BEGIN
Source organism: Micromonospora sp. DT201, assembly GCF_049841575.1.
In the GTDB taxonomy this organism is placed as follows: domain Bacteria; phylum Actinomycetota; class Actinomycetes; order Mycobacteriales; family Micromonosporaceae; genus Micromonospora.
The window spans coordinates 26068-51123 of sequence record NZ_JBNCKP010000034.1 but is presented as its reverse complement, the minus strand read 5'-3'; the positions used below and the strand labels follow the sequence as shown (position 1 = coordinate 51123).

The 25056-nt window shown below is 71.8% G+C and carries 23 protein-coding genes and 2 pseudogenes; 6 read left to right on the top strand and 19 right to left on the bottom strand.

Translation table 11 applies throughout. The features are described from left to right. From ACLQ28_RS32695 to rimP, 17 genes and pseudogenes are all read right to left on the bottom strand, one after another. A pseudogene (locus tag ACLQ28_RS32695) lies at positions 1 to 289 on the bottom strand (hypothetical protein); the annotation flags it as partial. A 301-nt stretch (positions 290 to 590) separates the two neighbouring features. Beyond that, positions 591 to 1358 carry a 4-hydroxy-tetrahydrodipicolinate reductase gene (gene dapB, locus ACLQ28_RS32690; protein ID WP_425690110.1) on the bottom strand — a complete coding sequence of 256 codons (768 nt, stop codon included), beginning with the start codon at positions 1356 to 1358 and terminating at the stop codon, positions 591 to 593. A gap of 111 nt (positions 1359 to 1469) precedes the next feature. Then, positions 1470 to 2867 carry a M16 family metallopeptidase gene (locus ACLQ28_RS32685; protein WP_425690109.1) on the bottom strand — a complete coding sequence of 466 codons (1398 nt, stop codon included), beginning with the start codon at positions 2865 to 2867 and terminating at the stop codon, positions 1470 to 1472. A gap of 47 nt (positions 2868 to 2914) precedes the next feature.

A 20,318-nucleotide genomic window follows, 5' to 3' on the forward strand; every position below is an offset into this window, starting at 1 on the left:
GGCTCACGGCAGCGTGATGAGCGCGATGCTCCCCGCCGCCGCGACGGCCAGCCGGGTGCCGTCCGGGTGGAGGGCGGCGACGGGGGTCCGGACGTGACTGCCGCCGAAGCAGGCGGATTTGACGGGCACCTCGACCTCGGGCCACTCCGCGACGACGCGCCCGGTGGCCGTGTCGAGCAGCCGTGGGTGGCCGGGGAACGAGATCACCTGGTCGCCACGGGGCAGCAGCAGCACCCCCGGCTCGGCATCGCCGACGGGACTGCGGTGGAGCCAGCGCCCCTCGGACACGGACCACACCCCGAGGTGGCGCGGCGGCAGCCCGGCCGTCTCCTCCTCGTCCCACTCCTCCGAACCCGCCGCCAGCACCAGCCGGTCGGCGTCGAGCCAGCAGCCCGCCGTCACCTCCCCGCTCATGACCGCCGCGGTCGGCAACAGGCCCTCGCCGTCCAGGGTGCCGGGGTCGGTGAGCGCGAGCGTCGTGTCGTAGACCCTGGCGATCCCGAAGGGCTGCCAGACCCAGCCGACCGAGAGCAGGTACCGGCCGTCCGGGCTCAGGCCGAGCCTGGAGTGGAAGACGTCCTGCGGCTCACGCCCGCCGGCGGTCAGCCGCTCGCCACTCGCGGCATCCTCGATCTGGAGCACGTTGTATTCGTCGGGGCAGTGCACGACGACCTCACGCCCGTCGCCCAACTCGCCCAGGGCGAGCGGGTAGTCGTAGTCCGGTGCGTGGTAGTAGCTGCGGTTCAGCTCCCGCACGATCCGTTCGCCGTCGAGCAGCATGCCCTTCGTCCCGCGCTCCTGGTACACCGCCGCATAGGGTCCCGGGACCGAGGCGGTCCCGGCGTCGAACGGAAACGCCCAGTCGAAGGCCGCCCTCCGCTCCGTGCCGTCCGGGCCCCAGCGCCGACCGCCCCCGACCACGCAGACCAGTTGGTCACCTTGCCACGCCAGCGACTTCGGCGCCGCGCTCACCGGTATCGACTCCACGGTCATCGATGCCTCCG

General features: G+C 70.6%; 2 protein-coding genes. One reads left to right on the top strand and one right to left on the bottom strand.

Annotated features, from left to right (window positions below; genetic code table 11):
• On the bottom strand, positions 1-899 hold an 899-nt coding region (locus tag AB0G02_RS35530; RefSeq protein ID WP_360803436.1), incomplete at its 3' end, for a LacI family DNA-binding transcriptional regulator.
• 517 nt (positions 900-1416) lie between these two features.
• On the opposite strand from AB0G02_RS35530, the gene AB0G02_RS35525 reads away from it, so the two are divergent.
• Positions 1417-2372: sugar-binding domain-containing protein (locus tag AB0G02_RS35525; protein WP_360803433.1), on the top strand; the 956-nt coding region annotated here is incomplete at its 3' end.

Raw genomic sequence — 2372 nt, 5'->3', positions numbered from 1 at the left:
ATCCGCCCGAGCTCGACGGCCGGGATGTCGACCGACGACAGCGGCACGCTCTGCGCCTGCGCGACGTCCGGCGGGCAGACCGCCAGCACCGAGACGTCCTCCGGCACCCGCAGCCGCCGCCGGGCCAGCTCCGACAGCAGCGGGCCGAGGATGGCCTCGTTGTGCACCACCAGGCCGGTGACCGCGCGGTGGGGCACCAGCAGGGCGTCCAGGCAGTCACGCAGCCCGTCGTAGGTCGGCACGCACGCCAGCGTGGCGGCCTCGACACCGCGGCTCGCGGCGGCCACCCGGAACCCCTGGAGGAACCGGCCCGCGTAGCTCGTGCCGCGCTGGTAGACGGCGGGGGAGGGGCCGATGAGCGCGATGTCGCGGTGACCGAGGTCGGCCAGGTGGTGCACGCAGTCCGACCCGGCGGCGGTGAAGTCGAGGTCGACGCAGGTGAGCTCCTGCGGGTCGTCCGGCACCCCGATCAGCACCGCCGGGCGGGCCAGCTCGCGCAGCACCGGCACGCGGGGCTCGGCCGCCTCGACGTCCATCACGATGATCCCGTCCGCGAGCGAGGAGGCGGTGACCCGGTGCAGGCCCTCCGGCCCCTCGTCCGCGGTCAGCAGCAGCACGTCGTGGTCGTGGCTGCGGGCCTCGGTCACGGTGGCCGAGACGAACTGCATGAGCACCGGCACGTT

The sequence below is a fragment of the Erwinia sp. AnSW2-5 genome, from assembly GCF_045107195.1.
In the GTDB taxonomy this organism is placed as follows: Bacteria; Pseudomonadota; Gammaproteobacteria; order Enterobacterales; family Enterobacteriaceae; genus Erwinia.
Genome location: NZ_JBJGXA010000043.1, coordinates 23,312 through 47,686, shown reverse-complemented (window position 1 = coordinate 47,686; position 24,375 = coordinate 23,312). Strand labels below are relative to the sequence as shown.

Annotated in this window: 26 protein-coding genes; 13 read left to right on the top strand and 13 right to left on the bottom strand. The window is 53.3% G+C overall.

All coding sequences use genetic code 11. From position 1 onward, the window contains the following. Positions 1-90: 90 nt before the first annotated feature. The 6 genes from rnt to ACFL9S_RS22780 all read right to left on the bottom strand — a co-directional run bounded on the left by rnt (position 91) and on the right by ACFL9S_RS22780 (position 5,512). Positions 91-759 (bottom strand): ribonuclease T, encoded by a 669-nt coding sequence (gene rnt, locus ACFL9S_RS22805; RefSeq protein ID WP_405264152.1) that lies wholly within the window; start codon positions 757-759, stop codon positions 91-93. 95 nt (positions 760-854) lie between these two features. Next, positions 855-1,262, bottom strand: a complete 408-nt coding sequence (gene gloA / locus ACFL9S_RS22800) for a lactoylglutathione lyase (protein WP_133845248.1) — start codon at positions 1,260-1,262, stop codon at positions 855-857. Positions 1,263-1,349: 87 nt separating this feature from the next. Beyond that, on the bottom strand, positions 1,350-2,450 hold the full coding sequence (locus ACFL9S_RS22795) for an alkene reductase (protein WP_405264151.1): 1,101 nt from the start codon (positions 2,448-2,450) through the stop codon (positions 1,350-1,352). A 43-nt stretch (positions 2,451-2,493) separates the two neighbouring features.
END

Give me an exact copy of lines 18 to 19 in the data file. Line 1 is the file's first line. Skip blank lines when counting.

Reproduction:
Genome location: NZ_JBJGXA010000043.1, coordinates 23,312 through 47,686, shown reverse-complemented (window position 1 = coordinate 47,686; position 24,375 = coordinate 23,312). Strand labels below are relative to the sequence as shown.

Annotated in this window: 26 protein-coding genes; 13 read left to right on the top strand and 13 right to left on the bottom strand. The window is 53.3% G+C overall.